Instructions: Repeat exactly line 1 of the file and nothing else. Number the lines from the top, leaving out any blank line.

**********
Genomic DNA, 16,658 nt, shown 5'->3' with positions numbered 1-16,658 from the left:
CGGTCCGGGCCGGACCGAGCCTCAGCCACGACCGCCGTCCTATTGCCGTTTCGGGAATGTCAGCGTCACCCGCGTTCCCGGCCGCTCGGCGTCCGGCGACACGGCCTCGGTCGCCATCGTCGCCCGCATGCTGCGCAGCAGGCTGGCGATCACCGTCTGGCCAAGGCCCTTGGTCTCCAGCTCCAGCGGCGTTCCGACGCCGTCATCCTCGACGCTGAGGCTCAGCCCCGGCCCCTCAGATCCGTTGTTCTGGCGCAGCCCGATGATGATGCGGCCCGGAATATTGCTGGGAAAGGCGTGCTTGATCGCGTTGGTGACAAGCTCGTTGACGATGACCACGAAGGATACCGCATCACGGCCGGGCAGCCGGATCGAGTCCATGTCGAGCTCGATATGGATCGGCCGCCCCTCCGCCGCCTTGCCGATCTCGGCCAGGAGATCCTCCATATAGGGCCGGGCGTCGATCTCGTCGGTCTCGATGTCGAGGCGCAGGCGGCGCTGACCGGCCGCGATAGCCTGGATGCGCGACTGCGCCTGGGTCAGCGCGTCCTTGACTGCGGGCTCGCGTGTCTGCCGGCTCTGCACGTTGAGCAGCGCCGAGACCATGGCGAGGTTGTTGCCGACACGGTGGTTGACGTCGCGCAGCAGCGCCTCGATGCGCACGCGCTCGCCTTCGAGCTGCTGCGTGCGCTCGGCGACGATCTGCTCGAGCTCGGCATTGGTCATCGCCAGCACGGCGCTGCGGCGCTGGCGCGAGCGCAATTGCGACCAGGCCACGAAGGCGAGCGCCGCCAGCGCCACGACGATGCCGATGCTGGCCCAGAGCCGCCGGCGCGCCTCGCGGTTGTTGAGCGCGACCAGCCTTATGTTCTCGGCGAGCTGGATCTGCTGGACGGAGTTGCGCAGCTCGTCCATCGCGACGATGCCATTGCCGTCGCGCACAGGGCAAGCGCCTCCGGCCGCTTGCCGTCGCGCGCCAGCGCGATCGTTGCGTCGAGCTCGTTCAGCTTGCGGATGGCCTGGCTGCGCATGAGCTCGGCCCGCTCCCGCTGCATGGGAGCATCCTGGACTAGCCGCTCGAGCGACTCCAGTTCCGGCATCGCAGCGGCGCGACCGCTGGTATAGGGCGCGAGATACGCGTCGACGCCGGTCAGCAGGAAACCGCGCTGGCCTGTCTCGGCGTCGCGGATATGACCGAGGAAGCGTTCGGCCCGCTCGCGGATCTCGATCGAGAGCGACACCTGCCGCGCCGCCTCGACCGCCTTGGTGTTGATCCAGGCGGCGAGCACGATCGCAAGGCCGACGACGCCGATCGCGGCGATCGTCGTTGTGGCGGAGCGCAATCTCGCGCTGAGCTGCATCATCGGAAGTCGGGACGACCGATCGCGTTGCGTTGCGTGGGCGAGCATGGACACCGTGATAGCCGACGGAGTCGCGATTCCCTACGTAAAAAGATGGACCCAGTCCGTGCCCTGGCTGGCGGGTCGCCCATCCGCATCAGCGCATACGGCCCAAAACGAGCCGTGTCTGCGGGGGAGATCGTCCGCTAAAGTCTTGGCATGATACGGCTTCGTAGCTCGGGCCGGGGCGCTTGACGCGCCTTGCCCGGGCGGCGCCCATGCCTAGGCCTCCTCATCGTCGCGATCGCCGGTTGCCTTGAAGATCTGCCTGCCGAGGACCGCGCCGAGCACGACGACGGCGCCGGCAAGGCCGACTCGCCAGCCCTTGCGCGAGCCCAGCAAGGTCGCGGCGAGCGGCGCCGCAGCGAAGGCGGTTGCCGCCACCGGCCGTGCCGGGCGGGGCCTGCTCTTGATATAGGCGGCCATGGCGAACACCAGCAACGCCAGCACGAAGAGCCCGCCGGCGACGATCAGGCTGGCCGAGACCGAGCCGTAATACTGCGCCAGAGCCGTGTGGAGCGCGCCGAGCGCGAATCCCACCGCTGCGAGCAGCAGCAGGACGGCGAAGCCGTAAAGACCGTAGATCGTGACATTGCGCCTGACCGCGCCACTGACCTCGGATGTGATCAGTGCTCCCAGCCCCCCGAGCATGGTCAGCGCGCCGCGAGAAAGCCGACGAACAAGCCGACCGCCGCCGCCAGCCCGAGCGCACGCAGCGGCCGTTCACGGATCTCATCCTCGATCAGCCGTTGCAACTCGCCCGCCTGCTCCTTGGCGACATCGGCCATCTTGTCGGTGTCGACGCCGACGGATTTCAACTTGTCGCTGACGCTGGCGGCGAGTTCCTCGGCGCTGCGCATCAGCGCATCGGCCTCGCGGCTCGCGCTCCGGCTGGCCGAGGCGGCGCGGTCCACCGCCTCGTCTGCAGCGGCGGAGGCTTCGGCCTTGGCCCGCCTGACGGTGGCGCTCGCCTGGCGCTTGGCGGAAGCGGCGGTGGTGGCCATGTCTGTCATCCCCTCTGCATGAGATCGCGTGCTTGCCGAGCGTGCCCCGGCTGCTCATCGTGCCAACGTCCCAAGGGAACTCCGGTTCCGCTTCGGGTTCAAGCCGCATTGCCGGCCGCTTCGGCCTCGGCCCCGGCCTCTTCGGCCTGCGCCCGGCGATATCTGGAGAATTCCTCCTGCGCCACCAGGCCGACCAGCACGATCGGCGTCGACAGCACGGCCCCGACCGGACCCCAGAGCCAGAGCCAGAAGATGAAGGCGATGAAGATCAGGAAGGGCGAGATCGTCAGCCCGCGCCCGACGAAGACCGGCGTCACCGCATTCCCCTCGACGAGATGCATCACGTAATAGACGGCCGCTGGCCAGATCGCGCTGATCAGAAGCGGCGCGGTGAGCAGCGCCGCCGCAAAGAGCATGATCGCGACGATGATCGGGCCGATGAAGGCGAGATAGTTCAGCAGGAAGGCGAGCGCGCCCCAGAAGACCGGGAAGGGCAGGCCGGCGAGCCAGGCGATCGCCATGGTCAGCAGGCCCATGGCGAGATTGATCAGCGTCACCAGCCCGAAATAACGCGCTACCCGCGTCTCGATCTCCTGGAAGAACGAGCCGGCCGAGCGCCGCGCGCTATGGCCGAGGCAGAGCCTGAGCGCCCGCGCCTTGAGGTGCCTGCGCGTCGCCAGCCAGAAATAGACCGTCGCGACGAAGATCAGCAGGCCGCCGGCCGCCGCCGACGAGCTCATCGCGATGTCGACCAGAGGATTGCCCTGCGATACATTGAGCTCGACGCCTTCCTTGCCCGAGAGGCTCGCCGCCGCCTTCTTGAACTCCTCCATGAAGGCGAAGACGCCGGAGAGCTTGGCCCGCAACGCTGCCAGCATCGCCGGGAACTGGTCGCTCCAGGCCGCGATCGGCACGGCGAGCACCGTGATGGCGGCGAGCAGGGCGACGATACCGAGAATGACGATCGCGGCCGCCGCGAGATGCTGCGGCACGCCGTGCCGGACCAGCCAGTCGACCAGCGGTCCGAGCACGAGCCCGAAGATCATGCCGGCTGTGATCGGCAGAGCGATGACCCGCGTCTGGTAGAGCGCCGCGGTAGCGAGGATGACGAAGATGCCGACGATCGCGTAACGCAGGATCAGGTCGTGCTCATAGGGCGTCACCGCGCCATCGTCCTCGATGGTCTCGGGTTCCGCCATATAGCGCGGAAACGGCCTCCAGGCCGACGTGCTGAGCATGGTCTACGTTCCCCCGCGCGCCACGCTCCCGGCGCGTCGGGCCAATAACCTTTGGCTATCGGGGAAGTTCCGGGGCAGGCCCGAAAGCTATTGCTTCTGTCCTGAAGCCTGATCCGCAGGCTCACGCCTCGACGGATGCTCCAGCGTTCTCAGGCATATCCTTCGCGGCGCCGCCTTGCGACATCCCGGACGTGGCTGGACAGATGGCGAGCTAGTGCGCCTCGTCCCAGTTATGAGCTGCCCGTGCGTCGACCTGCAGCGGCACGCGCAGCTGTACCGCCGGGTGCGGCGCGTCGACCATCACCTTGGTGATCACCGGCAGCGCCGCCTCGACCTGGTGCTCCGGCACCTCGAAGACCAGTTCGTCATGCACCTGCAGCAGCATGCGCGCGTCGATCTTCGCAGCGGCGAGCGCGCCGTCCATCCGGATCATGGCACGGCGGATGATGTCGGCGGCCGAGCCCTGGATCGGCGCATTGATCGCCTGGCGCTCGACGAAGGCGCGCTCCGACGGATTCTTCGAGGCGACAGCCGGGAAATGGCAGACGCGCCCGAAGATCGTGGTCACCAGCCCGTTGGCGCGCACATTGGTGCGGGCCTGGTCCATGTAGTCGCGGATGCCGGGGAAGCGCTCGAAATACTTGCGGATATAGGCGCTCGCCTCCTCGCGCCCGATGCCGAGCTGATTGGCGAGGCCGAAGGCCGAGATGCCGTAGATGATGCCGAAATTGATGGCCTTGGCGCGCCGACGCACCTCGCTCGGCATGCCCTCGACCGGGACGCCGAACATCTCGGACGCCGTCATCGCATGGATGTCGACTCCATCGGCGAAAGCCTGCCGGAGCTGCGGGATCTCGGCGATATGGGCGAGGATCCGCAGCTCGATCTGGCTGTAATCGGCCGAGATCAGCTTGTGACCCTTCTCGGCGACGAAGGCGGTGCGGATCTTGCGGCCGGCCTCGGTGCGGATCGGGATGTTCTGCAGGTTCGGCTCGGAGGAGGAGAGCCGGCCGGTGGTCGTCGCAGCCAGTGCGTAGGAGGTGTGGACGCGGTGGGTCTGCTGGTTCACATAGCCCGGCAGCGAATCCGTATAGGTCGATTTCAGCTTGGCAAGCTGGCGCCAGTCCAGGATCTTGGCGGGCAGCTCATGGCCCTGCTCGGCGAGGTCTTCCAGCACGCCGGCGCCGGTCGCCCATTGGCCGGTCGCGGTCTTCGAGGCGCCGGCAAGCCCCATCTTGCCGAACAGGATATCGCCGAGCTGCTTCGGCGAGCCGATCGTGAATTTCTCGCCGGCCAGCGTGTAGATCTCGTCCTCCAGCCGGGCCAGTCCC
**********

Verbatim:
Genomic DNA, 16,658 nt, shown 5'->3' with positions numbered 1-16,658 from the left: